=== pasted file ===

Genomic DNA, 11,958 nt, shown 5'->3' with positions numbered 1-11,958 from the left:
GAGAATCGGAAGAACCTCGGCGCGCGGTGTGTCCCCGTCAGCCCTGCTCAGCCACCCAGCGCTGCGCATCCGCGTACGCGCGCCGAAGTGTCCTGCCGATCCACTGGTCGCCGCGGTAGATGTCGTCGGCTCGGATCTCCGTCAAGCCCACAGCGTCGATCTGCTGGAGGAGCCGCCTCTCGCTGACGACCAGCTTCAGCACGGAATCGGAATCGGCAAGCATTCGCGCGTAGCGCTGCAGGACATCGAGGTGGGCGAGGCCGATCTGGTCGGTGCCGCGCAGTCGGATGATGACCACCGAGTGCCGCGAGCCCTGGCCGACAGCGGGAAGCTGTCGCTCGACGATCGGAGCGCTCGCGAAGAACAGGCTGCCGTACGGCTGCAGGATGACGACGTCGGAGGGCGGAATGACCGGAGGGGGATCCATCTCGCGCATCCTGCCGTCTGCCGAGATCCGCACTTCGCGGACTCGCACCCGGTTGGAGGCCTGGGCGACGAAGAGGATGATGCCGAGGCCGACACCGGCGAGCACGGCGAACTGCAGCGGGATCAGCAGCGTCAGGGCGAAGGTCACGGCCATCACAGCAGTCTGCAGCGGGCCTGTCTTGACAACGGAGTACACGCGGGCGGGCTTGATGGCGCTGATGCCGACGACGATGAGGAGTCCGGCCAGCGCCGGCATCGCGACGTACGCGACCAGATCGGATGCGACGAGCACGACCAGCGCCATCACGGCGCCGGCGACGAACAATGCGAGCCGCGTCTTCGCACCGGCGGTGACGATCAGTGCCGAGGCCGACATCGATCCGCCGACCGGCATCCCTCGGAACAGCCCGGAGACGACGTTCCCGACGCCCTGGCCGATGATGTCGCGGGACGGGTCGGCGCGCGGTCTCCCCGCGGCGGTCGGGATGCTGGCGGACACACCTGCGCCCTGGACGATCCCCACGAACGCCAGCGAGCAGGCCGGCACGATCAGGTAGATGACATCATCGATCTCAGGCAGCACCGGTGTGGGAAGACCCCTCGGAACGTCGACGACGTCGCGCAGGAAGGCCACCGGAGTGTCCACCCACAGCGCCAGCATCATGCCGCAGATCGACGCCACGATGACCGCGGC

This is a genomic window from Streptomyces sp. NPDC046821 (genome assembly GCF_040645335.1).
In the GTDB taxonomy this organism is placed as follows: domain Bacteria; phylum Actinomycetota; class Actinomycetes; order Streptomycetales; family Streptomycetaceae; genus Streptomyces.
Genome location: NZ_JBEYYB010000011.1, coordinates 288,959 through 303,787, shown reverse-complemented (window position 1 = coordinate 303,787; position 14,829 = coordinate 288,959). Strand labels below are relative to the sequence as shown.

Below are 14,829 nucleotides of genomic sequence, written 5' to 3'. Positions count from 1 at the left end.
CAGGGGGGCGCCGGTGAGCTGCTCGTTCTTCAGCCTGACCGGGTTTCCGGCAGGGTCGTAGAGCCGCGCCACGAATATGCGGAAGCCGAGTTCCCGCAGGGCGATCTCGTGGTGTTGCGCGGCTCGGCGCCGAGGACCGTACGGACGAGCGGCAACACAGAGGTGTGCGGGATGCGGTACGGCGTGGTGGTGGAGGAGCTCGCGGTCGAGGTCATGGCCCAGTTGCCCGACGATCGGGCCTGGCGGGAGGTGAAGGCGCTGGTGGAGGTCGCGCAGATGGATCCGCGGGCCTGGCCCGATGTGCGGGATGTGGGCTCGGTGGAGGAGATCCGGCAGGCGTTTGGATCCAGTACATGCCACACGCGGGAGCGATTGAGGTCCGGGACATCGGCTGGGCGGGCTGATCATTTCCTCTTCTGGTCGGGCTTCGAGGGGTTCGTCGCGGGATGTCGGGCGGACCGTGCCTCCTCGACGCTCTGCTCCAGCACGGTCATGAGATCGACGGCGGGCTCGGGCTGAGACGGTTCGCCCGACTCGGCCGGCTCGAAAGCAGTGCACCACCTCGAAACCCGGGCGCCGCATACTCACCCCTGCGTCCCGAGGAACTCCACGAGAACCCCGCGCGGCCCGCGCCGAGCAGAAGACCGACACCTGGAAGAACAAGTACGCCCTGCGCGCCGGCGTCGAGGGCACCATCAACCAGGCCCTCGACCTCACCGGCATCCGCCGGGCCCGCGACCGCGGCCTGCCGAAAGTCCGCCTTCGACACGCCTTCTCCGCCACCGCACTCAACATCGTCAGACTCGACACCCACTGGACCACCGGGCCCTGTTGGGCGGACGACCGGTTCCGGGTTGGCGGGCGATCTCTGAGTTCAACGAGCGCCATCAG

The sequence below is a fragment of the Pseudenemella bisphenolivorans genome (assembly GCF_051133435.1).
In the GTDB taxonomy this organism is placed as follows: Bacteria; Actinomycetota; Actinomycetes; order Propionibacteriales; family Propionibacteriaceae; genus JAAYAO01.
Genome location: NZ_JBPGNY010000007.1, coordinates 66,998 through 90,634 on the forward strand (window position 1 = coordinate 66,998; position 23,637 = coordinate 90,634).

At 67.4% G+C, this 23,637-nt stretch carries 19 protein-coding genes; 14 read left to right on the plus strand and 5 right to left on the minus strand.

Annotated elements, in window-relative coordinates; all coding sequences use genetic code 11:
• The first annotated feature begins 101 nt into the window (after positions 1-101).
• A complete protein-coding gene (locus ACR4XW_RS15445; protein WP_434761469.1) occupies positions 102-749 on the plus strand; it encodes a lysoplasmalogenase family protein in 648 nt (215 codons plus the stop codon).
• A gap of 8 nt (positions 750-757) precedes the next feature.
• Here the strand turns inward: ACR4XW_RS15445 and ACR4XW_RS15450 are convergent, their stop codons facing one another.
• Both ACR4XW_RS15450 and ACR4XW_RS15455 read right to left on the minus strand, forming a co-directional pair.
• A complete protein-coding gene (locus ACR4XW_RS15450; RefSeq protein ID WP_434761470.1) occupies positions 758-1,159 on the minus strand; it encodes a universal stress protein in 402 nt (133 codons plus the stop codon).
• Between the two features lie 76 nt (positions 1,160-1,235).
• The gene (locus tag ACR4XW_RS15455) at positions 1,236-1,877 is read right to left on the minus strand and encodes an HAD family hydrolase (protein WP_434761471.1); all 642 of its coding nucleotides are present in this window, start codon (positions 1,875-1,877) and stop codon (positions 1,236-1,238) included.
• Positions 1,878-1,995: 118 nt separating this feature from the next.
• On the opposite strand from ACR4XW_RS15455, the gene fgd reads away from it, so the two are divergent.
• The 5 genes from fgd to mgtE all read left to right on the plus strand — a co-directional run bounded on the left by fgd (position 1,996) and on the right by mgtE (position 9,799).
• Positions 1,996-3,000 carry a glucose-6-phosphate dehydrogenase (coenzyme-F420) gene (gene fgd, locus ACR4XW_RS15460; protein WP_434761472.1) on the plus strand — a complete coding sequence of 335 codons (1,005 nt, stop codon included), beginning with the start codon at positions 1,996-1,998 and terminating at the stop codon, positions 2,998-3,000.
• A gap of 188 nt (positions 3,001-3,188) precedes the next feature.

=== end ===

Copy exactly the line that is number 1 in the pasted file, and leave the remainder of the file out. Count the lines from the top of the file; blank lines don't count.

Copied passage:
Genomic DNA, 11,958 nt, shown 5'->3' with positions numbered 1-11,958 from the left: